As things stand today, the most likely outcome is that Chinese tariffs on LLDPE and HDPE will stay in place for at least another few months. President Trump, as mentioned above, has given strong indications that the deadline for concluding trade talks will be extended beyond 1 March.
At the very least, therefore, this would mean that US shipments to China would continue to carry the 25% tariffs that China imposed from late August last year.
The tariffs led to a steep fall in US LLDPE and HDPE exports to China in September-December last year. The US made up lost ground by raising exports to Southeast Asia (SEA). SEA producers responded by raising their shipments to China.
But the rise in new US PE production has yet to peak, according to our excellent Supply & Demand Database analysis. US producers therefore face a choice in 2019 of either:
- Flooding smaller markets because of their inability to export to China as a result of the 25% tariffs. Combine the rise in US LLDPE and HDPE production with our forecasts for net global deficits ex-China and new US production will not fit without major problems in the European and SEA PE markets.
- Paying all of the tariffs themselves or persuading Chinese buyers to share some of the 25% additional duties. This would mean lower-than-expected returns for the US PE players.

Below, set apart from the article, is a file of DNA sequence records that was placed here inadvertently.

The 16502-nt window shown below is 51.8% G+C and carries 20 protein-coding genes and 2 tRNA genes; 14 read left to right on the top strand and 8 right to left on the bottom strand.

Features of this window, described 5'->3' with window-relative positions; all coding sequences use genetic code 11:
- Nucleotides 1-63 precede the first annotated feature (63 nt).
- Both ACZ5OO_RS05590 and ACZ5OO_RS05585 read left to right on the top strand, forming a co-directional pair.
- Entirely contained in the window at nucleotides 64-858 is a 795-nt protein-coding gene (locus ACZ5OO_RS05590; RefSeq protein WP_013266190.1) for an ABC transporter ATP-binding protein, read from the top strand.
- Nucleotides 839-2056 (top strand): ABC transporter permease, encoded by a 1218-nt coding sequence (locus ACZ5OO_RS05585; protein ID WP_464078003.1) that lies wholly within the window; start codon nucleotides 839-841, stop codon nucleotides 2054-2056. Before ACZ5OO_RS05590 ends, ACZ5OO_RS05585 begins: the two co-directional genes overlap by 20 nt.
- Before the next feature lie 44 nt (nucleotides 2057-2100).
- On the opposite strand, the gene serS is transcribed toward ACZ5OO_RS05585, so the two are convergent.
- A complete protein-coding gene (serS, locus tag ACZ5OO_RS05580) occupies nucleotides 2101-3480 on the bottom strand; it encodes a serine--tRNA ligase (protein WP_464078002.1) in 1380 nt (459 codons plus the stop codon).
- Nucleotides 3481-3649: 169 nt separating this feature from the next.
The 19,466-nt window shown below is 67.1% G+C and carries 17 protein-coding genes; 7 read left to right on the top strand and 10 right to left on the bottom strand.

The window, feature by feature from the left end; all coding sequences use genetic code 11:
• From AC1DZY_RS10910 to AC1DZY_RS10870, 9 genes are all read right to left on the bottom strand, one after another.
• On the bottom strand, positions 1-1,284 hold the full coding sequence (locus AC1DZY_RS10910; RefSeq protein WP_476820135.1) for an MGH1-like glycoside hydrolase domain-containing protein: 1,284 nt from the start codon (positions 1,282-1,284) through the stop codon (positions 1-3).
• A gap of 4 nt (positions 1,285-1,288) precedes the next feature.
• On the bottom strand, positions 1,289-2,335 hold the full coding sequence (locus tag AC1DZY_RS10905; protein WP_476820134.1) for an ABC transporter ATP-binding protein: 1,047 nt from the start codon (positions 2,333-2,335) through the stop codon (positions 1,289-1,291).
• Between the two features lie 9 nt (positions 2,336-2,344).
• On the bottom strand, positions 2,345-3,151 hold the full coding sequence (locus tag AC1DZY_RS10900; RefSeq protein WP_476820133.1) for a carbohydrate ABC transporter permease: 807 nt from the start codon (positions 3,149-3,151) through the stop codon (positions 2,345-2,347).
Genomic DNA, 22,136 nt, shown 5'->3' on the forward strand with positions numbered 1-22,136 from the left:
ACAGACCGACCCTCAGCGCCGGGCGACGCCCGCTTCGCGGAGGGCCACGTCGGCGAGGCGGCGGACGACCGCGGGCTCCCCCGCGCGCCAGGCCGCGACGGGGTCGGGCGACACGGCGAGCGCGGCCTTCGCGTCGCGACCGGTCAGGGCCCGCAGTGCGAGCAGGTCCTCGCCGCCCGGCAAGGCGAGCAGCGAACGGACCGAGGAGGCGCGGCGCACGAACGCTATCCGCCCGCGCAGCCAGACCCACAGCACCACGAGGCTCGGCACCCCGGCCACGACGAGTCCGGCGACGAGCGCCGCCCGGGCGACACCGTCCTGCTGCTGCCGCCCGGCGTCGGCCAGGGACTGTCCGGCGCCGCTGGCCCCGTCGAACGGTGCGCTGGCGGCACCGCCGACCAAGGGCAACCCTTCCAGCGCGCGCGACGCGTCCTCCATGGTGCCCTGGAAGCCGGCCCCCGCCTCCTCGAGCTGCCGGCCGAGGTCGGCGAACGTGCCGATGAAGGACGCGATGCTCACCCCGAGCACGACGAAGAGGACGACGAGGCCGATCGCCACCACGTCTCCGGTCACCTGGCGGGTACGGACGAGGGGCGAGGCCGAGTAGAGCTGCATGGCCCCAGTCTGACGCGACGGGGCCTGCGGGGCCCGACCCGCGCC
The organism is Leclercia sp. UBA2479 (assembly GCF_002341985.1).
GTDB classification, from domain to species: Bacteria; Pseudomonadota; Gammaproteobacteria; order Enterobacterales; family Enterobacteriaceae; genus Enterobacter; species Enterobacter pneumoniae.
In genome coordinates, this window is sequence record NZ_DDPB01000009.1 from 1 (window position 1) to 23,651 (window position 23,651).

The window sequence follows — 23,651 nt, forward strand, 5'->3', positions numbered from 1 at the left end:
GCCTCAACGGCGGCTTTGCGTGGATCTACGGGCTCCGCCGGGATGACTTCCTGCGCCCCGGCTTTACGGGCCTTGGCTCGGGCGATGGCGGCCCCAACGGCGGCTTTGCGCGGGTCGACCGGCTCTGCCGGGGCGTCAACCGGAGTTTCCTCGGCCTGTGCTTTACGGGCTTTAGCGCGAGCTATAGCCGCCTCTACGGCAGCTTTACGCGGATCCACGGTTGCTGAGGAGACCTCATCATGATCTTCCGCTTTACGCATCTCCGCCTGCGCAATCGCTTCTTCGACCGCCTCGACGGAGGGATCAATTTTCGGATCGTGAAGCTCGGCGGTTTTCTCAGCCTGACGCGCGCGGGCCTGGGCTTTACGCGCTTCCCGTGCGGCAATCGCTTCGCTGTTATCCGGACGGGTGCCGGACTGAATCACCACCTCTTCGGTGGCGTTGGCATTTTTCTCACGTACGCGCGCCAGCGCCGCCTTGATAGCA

This another set of reasons why the fall in US margins may continue.
Running for ethane
Some of the new US PE plants are integrated upstream into natural gas production – in other words, the new PE plants are operated by companies that are also natural gas producers.
The only end-use market for ethane is petrochemicals and large new quantities of ethane will have to be disposed of as shale-gas production continues to increase. Only a limited amount of ethane can be left in methane before methane is transported by pipeline.
Natural gas-to-PE producers could therefore choose to maintain high PE operating simply to dispose of ethane, even PE margins continue to head south.
Some return on investment is also better than no return at all. US PE producers may decide to run their plants hard because whilst PE margins may not be covering full costs, at least variable costs could be covered. We saw the same dynamic in US shale oil in late 2014 when oil prices collapsed.
This leads us on to the chart at the beginning of this blog post, where I focus only on LLDPE:
- We assume in our base case that US LLDPE operating rates will average 80% in 2009-2025. This leads to total net exports rising from 1.8m tonnes in 2019 to 4.6m tonnes in 2025.
- But if you raise average operating rates to 86%, net exports will instead be at 2.2m tonnes in 2019 and will increase to 5m tonnes in 2025.
Even under our base case, net exports as a percentage of allocated LLDPE capacity will average 33% in 2019-2025. Under my alternative scenario, this rises to 37%. Between 1990 and 2017 the average was just 14%.
This last set of data tell us that never before has the US PE industry taken such a big bet on strong global PE demand growth and fully open, fully globalised PE markets. It is a bet that may or may not pay off.